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As I walked through the entrance gate a twenty-something asks me for my ticket, then sees the press pass, smiles and says, “Sorry,” then motions me through. I’m wondering the same thing.

Down the rabbit hole.

There was an army of volunteers at the entrance from one campaign or another passing out campaign stickers (and still others working the crowd, handing out campaign paraphernalia and getting Iowans to fill out cards). They see my pass and don’t offer me anything.

There’s no mud. People stream in through the entrance. The food lines at the south east are humming with activity. The huge tents with tables are occupied. I see a big crowd to the north east.

Ah. The scheduled photo-op.

The attendance to the event is eventually announced. 12,000. A record. That’s one big mass of humanity.

I have my bag over one shoulder and may camera in hand. The damn press pass keeps twirling in the wind – the chain chokes me. I keep having to untwist it. The t-shirted campaign volunteers handing out “stuff” approach everyone – they see my pass and purposefully avoid me.

I made my way to the food line tents. I take a few photos of people in line. Surprisingly, of the close to 100 photos I took, almost all look decent. I made my way to the large crowd at the photo-op. I find myself in the midst of large organized competing Hillary and Edwards groups. John Edwards is working the fence line. I see one of his national campaign staffers who I’ve been acquainted with over the years. I call out his name. He looks at me over the fence, sees me and smiles. I call out over the crowd, “Do you remember me?” He nods. I continue snapping away with my camera, a full size slr digital job. An event staffer, seeing my press pass tells me, “Follow me.” He grabs a few others inside the crowd with press passes and takes us in tow, escorting us inside the fence to the inner sanctum of the photo-op.

The photographers and video camera people mob John Edwards. Elizabeth Edwards, too. The crowd at the fence line keeps their competing chants going. The Edwards people have more “home made” appearing signs and a guy with a bullhorn.

Jeff Greenfield interviews Edwards – with the crowd at the fence line as a back drop. Other video and still photographers surround them, only leaving an open space for the view of the crowd behind Edwards. A campaign staffer makes sure of that.

Then, somehow the Edwards are gone and another contingent arrives to the photo-op (a group of volunteers grilling steak and chicken in a fenced off area).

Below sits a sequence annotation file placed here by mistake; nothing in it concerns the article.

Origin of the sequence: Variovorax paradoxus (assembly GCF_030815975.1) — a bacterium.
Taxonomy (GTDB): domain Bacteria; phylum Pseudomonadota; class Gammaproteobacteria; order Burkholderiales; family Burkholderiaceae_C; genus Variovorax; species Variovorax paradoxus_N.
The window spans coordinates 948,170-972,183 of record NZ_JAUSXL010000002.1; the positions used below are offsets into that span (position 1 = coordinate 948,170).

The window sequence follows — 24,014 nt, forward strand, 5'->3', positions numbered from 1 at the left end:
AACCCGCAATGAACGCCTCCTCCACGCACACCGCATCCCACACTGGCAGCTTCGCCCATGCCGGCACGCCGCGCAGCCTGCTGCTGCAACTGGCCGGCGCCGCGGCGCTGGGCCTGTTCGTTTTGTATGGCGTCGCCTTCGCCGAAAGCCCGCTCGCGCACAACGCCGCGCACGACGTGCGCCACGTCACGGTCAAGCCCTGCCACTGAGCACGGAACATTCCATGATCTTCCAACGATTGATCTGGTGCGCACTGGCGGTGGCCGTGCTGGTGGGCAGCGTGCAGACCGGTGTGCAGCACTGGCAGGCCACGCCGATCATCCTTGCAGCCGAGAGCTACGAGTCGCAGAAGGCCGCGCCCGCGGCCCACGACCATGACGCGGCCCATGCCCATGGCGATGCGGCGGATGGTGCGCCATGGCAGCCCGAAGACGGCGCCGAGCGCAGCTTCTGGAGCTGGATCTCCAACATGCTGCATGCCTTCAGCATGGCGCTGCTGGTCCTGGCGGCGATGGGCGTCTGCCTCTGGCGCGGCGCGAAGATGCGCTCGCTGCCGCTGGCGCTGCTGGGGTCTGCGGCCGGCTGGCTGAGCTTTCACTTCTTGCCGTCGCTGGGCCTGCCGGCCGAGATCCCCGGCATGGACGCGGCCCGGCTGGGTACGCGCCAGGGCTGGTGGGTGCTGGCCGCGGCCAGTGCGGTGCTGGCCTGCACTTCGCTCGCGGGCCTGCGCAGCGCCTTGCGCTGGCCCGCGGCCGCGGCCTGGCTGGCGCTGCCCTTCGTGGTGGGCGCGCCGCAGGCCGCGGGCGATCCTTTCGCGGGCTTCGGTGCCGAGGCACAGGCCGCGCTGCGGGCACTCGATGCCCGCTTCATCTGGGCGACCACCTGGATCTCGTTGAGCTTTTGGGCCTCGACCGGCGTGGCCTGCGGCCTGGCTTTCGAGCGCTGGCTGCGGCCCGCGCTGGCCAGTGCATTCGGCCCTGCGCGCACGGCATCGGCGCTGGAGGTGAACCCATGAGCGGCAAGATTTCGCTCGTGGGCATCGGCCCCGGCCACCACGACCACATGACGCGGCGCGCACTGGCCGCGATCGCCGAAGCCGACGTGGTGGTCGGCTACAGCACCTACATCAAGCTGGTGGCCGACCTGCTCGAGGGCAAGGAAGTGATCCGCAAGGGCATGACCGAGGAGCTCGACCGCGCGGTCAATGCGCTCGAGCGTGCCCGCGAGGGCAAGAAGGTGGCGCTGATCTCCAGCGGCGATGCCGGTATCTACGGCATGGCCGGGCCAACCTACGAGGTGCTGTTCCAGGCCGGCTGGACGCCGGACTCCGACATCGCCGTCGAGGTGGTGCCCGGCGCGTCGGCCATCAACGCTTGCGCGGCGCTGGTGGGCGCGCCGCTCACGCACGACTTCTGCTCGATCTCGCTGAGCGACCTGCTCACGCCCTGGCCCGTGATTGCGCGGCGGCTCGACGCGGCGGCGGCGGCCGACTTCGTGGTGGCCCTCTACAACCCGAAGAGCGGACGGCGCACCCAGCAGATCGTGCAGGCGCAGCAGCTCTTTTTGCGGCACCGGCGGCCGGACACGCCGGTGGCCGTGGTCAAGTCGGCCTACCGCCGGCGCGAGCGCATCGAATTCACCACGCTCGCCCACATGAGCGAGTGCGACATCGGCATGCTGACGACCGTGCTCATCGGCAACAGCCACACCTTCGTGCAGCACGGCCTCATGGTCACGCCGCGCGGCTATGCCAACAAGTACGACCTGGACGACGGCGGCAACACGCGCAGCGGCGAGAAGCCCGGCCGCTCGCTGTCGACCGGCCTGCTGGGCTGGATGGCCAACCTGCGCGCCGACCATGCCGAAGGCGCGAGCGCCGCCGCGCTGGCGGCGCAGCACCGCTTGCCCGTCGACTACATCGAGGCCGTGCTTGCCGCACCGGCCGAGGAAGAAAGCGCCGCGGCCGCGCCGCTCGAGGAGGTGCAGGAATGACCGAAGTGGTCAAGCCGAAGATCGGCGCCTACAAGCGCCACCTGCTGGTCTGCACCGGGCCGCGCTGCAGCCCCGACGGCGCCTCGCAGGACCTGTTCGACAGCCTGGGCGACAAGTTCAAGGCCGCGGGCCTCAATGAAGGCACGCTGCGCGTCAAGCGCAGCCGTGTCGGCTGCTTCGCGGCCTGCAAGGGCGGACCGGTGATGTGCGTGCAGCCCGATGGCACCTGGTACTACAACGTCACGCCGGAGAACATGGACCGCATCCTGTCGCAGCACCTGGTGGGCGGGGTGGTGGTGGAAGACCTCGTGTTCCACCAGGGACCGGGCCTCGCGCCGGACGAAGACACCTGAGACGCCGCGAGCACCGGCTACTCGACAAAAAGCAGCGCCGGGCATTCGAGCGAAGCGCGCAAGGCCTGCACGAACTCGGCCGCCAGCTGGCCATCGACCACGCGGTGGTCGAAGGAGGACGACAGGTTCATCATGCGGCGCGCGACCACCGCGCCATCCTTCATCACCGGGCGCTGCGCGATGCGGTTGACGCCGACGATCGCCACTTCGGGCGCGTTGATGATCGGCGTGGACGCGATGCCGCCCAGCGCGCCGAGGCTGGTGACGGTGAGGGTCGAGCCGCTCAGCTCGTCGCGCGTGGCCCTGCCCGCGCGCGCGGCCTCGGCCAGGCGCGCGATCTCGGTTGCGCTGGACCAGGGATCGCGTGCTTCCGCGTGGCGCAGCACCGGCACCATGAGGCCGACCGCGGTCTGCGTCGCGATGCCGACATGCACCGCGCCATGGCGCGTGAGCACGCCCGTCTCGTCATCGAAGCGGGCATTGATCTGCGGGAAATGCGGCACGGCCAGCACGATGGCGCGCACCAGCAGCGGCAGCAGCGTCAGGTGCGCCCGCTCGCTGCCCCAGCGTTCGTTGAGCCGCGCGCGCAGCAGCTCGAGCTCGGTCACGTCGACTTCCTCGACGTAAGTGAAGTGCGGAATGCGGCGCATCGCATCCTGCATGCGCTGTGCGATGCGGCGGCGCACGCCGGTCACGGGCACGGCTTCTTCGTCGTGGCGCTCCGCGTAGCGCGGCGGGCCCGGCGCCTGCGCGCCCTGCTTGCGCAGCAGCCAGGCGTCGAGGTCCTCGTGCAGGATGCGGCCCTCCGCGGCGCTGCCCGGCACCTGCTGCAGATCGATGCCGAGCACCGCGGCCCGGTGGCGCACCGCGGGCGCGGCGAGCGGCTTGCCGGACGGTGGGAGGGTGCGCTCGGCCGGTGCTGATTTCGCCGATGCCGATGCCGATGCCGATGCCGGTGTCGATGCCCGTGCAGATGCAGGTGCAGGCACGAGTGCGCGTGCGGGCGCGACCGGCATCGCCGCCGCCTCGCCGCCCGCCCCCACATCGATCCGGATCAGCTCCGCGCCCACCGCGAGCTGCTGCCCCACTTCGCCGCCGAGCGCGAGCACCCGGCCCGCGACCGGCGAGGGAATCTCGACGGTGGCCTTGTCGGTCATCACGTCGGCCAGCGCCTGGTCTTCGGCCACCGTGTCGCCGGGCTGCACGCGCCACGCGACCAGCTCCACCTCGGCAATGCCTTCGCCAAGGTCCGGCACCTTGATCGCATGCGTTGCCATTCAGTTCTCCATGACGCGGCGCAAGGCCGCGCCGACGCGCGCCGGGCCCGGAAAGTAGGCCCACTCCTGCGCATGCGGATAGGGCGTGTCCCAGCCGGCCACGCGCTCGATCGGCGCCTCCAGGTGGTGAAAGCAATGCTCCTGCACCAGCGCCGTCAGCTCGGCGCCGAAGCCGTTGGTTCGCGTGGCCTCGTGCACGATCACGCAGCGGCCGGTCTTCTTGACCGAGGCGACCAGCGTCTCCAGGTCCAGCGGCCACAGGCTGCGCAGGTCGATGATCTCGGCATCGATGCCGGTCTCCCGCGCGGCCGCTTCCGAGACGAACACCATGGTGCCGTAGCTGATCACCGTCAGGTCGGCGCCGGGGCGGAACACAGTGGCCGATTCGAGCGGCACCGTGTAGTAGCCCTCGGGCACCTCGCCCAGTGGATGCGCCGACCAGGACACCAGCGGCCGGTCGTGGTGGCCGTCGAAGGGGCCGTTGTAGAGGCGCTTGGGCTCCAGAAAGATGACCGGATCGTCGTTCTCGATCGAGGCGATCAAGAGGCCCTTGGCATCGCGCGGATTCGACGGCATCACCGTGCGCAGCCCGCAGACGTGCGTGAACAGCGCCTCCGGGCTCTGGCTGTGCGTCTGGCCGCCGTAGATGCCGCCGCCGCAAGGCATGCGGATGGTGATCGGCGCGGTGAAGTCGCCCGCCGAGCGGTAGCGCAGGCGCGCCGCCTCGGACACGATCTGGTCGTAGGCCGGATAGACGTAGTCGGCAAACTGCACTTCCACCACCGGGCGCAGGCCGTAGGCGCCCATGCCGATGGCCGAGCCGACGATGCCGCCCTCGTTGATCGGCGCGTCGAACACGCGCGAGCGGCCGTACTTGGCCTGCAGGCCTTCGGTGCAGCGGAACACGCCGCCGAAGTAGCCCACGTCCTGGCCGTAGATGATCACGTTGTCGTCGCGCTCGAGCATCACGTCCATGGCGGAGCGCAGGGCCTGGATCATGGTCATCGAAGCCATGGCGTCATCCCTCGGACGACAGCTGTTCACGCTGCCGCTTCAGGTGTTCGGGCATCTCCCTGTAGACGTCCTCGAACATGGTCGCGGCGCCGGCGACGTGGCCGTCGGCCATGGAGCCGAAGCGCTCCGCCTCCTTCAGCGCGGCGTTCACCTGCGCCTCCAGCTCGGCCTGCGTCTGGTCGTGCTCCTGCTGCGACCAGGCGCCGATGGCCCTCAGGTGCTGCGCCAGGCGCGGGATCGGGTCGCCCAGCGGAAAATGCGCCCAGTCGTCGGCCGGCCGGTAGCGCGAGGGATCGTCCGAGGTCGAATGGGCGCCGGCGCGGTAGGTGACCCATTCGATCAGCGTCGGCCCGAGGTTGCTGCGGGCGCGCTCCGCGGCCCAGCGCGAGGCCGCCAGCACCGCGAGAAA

Hillary has arrived. She eventually makes her way to the fence line. She’s mobbed by the crowd at the fence line on one side, and the media still photographers and video cameras on the other. I lean over the fence into the crowd with my camera to try and get a better angle. A young women on the line lets loose with loud wolf whistle three inches from my ear. There’s going to be permanent hearing loss. The crowd is large, noisy and boisterous.

At one point Hillary made her way back to the fence line to greet a man in a wheel chair and his attendant. Two young women, oblivious to those around them, push to the fence to get closer to Hillary, pushing the attendant into her charge. The attendant loudly says, “Excuse me.” She repeats herself. The two young women don’t seem to notice.

The mob scenes around Edwards and Hillary make me thankful for the fences.

Because of the photo-op I missed the grand entrance of Obama and his supporters on to the grounds through the main entrance [they made their way from the off site rally].

I made my way back to the public grounds. I see Joe Biden. There are three people around him. I take a few photos.

I spot a swirling crowd. It’s Obama – he’s surrounded by a swarm of media and supporters. I join in and and start taking pictures. The mass of humanity makes its way to the photo op-area. After Obama walks into the fenced area those of us with press passes follow.

Obama is engaged in a lengthy conversation with a grill volunteer. He listens intently.

Joe Biden makes his way into the photo-op area. He and Obama are simultaneously greeting the people in the area. They see each other and shake hands.

I see a couple, Obama supporters by their t-shirts, at the fence. I approach. “Can I ask you a few questions?” “It depends.” [Ah, the press pass.] I ask them where they’re from. “Amana, Iowa.” “Why are you supporting Barack Obama?” “He’s a fresh wind. He’s brilliant. He doesn’t take money from lobbyists. He’s raised $20 million five dollars at a time. His speech at the Democratic National Convention. The country needs change. He’s working for people.” I jot down their comments on a note pad. There’s an inquisitive look from the woman. I explain that I’m a blogger. “Show Me Progress.” She indicates she’s going to look it up. They mention they intend to participate in the caucus. I ask, “Have you done this before?” The indicate that this is the first time they’ll do so.

I look to the main grounds. The crowd has grown to its full size. I make my way back from the photo op.

[Next: the speechifying]